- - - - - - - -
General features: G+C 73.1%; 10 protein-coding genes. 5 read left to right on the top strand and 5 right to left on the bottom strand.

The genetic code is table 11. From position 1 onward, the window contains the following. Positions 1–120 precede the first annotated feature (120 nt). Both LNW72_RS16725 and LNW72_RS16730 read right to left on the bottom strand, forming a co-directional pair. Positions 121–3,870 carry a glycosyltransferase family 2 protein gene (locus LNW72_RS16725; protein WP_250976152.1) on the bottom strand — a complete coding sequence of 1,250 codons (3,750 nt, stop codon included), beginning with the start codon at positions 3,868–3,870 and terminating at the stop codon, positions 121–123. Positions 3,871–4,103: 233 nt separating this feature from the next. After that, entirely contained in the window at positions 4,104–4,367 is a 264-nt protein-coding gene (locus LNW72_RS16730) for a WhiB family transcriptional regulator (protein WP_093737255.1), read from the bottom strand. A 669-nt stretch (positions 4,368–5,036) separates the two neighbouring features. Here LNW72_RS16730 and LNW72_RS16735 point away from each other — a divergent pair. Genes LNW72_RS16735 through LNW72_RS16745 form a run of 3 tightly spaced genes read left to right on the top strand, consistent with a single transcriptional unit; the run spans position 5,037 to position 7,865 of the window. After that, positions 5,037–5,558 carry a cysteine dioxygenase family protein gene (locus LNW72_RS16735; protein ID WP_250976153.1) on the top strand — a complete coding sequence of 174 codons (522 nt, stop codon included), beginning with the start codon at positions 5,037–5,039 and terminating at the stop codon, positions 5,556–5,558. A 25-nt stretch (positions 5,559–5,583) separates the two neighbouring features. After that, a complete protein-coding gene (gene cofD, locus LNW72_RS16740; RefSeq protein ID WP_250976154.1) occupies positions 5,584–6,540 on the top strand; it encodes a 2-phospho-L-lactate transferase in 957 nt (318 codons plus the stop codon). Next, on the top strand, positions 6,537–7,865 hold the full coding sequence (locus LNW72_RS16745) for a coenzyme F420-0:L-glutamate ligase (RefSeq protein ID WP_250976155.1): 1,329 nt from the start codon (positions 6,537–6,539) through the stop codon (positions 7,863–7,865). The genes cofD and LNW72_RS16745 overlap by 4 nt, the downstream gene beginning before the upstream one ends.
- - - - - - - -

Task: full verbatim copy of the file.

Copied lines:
General features: G+C 73.1%; 10 protein-coding genes. 5 read left to right on the top strand and 5 right to left on the bottom strand.

The genetic code is table 11. From position 1 onward, the window contains the following. Positions 1–120 precede the first annotated feature (120 nt). Both LNW72_RS16725 and LNW72_RS16730 read right to left on the bottom strand, forming a co-directional pair. Positions 121–3,870 carry a glycosyltransferase family 2 protein gene (locus LNW72_RS16725; protein WP_250976152.1) on the bottom strand — a complete coding sequence of 1,250 codons (3,750 nt, stop codon included), beginning with the start codon at positions 3,868–3,870 and terminating at the stop codon, positions 121–123. Positions 3,871–4,103: 233 nt separating this feature from the next. After that, entirely contained in the window at positions 4,104–4,367 is a 264-nt protein-coding gene (locus LNW72_RS16730) for a WhiB family transcriptional regulator (protein WP_093737255.1), read from the bottom strand. A 669-nt stretch (positions 4,368–5,036) separates the two neighbouring features. Here LNW72_RS16730 and LNW72_RS16735 point away from each other — a divergent pair. Genes LNW72_RS16735 through LNW72_RS16745 form a run of 3 tightly spaced genes read left to right on the top strand, consistent with a single transcriptional unit; the run spans position 5,037 to position 7,865 of the window. After that, positions 5,037–5,558 carry a cysteine dioxygenase family protein gene (locus LNW72_RS16735; protein ID WP_250976153.1) on the top strand — a complete coding sequence of 174 codons (522 nt, stop codon included), beginning with the start codon at positions 5,037–5,039 and terminating at the stop codon, positions 5,556–5,558. A 25-nt stretch (positions 5,559–5,583) separates the two neighbouring features. After that, a complete protein-coding gene (gene cofD, locus LNW72_RS16740; RefSeq protein ID WP_250976154.1) occupies positions 5,584–6,540 on the top strand; it encodes a 2-phospho-L-lactate transferase in 957 nt (318 codons plus the stop codon). Next, on the top strand, positions 6,537–7,865 hold the full coding sequence (locus LNW72_RS16745) for a coenzyme F420-0:L-glutamate ligase (RefSeq protein ID WP_250976155.1): 1,329 nt from the start codon (positions 6,537–6,539) through the stop codon (positions 7,863–7,865). The genes cofD and LNW72_RS16745 overlap by 4 nt, the downstream gene beginning before the upstream one ends.